June 4th, 2012
Patrick Rhone has written a wonderful story about watching Television with his daughter. It’s really fascinating to think about how quickly things in the technology front are changing and how that effects future generations. When you work in technology, change is a given fact of life. I suspect that might even be why people are driven to different fields relating to technology. I know that a big part of my interest in web design and development along with IT stems from the fact that it’s an incredibly dynamic field. It’s downright challenging to keep up with things. That sense of newness and challenge is what keep the field exciting.
Rhone’s article put this in a slightly different light for me. I think of how things have changed…and might change in the future. It’s actually pretty fascinating to hear something from someone who doesn’t know the past. Even the very recent past. In this case…’old fashioned’ TV watching isn’t the past yet, it’s something that is on its way out. But let’s be honest, regular cable TV and network TV will be around for a while yet to come. The writing on the wall has been there for print newspapers for years, but they’re still hanging on.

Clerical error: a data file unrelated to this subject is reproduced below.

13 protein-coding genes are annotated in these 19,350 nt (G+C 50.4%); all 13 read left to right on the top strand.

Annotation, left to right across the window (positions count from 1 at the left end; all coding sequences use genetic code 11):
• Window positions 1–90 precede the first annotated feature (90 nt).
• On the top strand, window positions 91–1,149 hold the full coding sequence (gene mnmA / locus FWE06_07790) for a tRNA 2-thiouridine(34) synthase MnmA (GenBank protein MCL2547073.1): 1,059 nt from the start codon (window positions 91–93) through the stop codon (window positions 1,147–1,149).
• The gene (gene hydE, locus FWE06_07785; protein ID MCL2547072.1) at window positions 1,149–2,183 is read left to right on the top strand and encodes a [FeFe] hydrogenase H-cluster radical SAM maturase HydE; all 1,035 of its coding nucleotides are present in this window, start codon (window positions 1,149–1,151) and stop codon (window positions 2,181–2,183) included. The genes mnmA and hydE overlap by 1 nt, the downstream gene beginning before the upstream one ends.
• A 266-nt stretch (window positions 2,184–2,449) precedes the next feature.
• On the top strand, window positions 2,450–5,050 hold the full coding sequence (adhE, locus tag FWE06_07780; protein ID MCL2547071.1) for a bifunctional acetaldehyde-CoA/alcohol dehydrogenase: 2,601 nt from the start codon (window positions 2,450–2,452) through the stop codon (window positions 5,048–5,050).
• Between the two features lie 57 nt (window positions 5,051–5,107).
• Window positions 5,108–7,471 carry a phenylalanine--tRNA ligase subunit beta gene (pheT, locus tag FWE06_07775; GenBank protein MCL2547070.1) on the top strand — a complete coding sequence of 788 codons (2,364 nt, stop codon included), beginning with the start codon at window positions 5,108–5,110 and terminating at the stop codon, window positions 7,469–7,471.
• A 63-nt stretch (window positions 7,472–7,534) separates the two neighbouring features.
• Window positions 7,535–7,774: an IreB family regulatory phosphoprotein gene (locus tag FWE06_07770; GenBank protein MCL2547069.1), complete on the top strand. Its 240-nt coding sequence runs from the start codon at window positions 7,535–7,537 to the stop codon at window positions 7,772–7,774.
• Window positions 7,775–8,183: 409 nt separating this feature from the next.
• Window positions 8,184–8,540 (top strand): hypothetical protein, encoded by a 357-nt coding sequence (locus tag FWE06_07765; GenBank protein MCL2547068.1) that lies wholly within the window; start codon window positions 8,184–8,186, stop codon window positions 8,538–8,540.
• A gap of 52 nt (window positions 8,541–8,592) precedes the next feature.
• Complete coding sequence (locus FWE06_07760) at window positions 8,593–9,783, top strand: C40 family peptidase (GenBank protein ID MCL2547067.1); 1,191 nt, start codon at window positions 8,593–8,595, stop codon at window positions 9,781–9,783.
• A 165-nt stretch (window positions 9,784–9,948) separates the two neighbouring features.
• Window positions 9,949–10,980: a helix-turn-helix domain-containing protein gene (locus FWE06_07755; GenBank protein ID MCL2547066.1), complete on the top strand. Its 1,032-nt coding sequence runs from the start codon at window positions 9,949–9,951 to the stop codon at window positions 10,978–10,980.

May 1st, 2012
It sounds like it would be a lot of work to really implement this (as would using prezi itself), but I think if you really thought visually and outside the box you could make a slide show that was really something. I’d love to use this for the web course teach. Anytime I can use examples based on web technologies as teaching tools is a good thing.
- Impress.js : a presentation framework based on the power of CSS3 transforms and transitions in modern browsers
April 13th, 2012
Steven Siegel has a very cool set of photographs over on Flickr of New York City in the 80′s. This type of photography of urban decay has always been one of my favorites.
April 4th, 2012
Art Saint James is finally live after all this time. It took a long time for the artist Katie James and I to get this together between deciding on the design and photographing all the work. I’m very pleased with the result!
The final result is a very light and airy design. The typeface I used fits great this. Josephin Sans is used for the titles and Josephin Slab for the sparse body copy. Both are designed by Santiago Orozco and available via Fontdeck, Typekit and Google Webfonts. The point of the website of course, is to showcase the artist work.
Speaking of the artist’s work; Katie James has a show of her sewing machine drawings at Aviary in Jamaica Plain, MA on April 5 from 6-8pm. Stop by if you’re in the area!